The Philippines doesn’t have the fifth largest gold deposit in the world, contrary to a claim by independent senatorial candidate and social media personality Francis Leo Marcos in a Facebook video posted by his page March 22.
The distinction belongs to Indonesia, which ranked fifth in the world with 2,600 metric tons of reserves of gold, based on the Mineral Commodity Summary for gold by the United States Geological Survey (USGS) this year. The Philippines is not among the top 19 countries.
The USGS defines reserves as “that part of the reserve base that could be economically extracted or produced at the time of determination” with or without extraction facilities in place.
The USGS collects and analyzes information on the mineral industries of more than 170 countries, the Philippines included.
It bases its findings on, ideally, “comprehensive evaluations that apply the same criteria to deposits in different geographic areas.” If these are unavailable, it uses the countries’ own national assessments, with nongovernment sources as last resort.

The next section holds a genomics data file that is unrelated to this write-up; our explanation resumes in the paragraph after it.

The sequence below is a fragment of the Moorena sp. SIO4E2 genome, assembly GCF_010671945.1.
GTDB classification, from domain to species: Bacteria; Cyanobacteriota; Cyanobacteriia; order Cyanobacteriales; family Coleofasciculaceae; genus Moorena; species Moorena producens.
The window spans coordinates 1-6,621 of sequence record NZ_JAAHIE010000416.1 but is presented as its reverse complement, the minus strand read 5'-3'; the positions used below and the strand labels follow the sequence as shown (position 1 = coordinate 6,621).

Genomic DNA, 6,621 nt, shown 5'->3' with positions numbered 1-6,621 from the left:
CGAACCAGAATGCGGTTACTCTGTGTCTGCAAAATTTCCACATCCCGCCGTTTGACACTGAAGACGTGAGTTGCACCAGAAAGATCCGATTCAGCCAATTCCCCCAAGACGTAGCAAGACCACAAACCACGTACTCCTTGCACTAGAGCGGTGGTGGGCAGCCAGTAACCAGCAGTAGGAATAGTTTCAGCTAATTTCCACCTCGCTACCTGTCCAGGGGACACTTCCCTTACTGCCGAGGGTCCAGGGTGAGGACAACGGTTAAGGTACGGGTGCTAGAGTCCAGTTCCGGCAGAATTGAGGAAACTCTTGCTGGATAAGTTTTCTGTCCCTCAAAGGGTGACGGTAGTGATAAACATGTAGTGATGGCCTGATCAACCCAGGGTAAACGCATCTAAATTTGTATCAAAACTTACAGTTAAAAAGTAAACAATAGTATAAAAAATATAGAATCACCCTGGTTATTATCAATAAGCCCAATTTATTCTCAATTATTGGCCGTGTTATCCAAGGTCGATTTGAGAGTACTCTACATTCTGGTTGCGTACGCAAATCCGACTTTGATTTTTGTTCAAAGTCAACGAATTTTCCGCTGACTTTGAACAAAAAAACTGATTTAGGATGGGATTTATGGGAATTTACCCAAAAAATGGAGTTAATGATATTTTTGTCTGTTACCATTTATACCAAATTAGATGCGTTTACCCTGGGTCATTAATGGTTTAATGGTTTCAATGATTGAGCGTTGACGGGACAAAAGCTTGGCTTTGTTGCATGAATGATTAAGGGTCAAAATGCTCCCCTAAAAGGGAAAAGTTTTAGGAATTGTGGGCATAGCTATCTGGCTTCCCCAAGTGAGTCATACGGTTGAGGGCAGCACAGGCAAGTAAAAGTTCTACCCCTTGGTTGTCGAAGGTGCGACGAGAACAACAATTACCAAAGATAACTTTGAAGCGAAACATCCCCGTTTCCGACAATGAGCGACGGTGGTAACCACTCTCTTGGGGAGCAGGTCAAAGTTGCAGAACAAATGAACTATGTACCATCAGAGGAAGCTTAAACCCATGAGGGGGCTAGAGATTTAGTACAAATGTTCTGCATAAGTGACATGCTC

I will also include the exploration and managing of many untouched natural and mineral resources, such as gold, silver, copper, of course nickel. Everything. The Philippine (sic) rank (sic) as fifth largest deposit of gold in the world.
Online searches of the Philippines’ world ranking in gold deposits and other minerals, meanwhile, turn up information that dates back to the 1980s with the Mines and Geosciences Bureau (MGB) as source.
A 2005 Senate policy paper on the local mining industry indicated that according to the MGB, the Philippines was the fifth most mineralized country and second globally with the largest gold deposit in the 1980s. The paper did not specify the year.
These rankings have appeared in news reports, some without saying they were from the 1980s.
For example, a 2015 Forbes article mentioned the Philippines is second globally in gold deposits. A 2012 Rappler article, the Australian government’s profile of the Philippines’ mining industry and a local mining corporation’s website mentioned the Philippines is the fifth most mineralized country. None indicated that the data came from the 1980s.
The Marcos family has denied any relation with the social media personality through a letter sent to the Mindanao Daily News, according to its now deleted article from 2020.
The video has received more than 1,400 reactions and more than 200 shares. (CC)